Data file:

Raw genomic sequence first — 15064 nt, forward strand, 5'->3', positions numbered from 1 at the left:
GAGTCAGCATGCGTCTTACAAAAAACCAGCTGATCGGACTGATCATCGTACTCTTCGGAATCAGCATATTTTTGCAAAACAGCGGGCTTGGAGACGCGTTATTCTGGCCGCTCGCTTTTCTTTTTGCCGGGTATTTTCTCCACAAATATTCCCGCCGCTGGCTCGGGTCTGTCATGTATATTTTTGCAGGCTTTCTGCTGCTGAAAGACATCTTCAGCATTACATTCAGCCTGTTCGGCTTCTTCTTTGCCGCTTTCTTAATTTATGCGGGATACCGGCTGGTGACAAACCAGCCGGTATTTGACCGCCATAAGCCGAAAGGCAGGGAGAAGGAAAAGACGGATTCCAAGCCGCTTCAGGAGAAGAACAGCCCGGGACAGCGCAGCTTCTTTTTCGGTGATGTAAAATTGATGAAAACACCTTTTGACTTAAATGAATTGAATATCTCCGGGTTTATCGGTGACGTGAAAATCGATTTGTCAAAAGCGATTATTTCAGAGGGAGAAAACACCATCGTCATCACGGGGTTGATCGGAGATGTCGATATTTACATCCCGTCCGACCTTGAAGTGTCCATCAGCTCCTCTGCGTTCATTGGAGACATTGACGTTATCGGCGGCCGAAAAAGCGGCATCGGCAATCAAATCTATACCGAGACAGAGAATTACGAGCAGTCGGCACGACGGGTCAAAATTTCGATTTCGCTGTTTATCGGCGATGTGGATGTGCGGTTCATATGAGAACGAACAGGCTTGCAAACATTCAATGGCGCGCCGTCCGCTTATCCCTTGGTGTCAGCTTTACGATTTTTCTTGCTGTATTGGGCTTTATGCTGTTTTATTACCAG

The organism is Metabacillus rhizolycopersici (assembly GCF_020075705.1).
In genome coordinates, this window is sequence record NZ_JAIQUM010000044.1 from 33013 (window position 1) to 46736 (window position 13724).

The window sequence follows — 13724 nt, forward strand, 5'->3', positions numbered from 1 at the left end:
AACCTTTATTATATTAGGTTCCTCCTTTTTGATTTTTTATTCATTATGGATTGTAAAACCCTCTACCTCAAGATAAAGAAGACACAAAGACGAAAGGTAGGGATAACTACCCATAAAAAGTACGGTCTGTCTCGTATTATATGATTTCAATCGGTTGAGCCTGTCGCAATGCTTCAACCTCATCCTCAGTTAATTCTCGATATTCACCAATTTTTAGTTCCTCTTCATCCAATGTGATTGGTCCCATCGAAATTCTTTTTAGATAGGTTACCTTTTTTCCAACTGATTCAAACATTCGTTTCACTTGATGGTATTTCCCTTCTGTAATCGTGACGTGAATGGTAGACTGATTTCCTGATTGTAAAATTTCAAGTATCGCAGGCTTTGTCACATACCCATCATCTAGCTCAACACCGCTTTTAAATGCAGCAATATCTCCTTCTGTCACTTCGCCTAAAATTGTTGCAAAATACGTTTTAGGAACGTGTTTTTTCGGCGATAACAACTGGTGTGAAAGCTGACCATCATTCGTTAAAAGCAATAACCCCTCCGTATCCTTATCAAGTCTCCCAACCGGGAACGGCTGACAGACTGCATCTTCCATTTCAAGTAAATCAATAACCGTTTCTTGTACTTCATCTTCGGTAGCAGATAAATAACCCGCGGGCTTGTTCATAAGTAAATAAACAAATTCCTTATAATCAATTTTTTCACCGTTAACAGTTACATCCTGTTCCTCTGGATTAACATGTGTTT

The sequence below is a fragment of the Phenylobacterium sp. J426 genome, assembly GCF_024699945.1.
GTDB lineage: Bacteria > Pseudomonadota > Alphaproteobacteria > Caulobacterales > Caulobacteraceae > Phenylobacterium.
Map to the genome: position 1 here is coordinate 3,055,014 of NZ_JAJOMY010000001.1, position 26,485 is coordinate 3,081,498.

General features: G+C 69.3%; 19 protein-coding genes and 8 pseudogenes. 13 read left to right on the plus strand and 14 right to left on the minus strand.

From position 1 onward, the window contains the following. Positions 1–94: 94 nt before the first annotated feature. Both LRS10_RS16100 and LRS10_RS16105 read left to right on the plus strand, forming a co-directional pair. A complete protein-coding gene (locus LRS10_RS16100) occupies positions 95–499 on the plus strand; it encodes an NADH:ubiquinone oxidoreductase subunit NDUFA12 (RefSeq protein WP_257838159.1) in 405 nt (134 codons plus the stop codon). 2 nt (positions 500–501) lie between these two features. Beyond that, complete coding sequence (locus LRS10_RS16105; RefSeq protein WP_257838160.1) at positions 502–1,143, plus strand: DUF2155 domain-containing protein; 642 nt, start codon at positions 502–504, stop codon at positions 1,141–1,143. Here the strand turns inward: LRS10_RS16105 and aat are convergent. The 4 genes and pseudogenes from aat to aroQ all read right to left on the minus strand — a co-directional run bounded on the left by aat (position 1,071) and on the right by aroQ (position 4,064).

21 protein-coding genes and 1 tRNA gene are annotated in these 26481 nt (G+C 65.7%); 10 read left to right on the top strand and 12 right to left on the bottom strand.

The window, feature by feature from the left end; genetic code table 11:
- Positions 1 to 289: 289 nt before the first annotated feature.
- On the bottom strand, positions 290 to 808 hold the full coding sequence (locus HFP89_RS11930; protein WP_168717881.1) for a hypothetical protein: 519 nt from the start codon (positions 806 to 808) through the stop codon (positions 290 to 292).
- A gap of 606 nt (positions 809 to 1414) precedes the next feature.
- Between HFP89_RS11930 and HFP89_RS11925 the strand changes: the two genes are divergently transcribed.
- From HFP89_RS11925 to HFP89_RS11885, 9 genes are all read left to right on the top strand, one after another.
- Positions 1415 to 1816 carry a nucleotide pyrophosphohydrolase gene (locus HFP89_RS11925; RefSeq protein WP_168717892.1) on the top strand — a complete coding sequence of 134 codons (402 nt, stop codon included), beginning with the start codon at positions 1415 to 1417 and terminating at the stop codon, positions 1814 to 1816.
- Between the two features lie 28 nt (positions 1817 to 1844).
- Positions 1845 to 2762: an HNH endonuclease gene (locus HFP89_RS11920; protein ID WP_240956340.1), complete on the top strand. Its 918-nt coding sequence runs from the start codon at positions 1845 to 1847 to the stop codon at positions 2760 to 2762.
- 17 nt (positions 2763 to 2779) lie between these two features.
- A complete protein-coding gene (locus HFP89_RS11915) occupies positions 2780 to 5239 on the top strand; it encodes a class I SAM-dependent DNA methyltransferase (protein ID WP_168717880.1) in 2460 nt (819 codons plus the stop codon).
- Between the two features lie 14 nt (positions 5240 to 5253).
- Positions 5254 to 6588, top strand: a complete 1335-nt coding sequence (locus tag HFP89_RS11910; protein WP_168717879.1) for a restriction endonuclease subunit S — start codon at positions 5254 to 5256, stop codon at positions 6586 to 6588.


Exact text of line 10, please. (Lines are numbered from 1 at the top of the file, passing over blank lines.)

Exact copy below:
General features: G+C 69.3%; 19 protein-coding genes and 8 pseudogenes. 13 read left to right on the plus strand and 14 right to left on the minus strand.